The NAR figures, which are based on an annual survey of the association’s members, do not, however, capture foreign capital flowing into the U.S. real estate market through institutional investment. Yield-chasing investors account for a growing share of home sales in the United States, and cross-border buyers are flexing their muscles in this arena, too.

For instance, Partners Group, a global investment firm based in Switzerland, announced in May that it was purchasing a $1 billion portfolio of homes across 17 Sunbelt states, mostly in Texas, Alabama, Georgia, and Oklahoma. Chicago-based property management firm Kairos Living will manage the collection of more than 3,500 homes, 1,000 of which were still under construction when the deal was revealed.

Epoch Times Photo
Aerial Austin Texas sunset glowing cityscape over capital city of the second largest state in America.
(Getty Images)

Norway’s $1.4 trillion sovereign wealth fund offers another example of the role foreign investors play in the U.S. housing market. The fund’s manager, Norges Bank Investment Management, owns American dwellings through its 4.9 percent stake in Dallas-based Invitation Homes, one of the country’s largest owners of single-family rental properties.

Invitation Homes is a listed real estate investment trust (REIT), valued at more than $23 billion, with a portfolio of roughly 80,000 detached for-rent homes across the United States. Other investors in Invitation Homes include U.S. financial giants Vanguard Group, BlackRock, and State Street, as well as Netherlands-based APG Asset Management and Daiwa Securities Group, Japan’s second-largest brokerage.

This spring, it was reported that Japanese conglomerate Yamasa Group had spent about $49 million buying 183 single-family rental homes in the Raleigh, N.C., area over a four-year period. In addition to hundreds of homes in Charlotte, N.C., the company is said to own properties in Texas and Arizona.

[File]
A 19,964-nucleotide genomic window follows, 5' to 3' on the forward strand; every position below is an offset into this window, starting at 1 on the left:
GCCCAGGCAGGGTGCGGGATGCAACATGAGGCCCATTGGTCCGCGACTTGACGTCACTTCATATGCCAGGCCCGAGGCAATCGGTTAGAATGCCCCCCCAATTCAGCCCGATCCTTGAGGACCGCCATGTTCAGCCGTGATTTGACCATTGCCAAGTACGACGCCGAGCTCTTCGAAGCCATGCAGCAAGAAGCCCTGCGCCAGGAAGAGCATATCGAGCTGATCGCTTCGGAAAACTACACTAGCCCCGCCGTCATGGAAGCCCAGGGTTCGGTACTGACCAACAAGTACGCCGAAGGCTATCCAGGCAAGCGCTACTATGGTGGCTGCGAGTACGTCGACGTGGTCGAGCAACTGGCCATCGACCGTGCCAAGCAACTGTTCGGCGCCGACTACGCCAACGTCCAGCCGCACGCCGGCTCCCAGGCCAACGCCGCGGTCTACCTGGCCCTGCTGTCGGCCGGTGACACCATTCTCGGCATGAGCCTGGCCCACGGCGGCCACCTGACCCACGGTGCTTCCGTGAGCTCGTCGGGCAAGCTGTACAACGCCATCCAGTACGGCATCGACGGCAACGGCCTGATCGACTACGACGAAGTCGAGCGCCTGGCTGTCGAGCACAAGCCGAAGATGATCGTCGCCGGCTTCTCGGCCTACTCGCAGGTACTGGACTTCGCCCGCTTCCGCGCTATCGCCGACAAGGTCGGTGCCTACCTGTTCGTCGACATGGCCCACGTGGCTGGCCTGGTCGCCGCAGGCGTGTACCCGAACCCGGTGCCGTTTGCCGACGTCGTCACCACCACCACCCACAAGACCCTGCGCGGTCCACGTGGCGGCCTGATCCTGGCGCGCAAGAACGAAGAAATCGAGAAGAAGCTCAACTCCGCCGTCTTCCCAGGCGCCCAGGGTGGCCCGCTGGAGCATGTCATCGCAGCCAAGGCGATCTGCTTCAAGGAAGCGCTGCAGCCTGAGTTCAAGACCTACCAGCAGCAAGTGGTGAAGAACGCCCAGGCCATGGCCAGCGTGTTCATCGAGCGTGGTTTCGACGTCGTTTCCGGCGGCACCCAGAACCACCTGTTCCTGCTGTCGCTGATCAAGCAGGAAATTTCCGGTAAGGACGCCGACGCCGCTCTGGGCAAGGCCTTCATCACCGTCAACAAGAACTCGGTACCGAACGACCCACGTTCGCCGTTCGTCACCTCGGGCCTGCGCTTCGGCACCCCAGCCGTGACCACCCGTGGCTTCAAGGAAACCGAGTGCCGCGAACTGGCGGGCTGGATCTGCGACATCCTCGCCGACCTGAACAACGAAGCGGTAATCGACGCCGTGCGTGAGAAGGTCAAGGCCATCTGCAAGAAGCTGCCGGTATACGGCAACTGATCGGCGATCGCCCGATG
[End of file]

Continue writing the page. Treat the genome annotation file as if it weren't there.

Foreign investment in single-family rentals in the United States has blossomed over the last few years, though precise figures are hard to pin down. Overseas investors accounted for nearly a third of institutional investment in the sector, the Wall Street Journal reported in April 2021, citing an executive at real estate services firm Newmark.

Taking Aim at Foreign and Corporate Spending

In Canada, where stratospheric home prices are largely driven by sales in Vancouver and Toronto, the government announced a two-year ban on foreign purchases of homes in April. The prohibition, however, comes with huge loopholes, including for foreign students and permanent residents.

A similar ban on foreign investment isn’t under discussion in the United States, though corporate ownership of coveted housing is coming under scrutiny, as America faces a historical supply deficit. The House Financial Services Subcommittee on Oversight and investigations, chaired by Rep. Al Green (D-Tex.), held a virtual panel this past June to explore the impact of institutional investors buying up rental homes.

Real estate investors bought a record 20 percent of the homes sold in the United States during the first quarter of 2022, up from 15.3 percent a year earlier, a report by real estate brokerage Redfin found. In Atlanta, Jacksonville, Fla., and Charlotte, that figure approached a staggering one-third of all home purchases.

The median sales price of homes sold in the United States surged to $440,300 in the second quarter of 2022, up nearly 37 percent from two years prior, according to the Federal Reserve Bank of St. Louis. A worsening imbalance of supply and demand is the main engine of price growth. In a research note, Freddie Mac estimated that the United States had a shortage of 3.8 million homes in 2020, up from 2.5 million in 2018.

Views expressed in this article are the opinions of the author and do not necessarily reflect the views of The Epoch Times.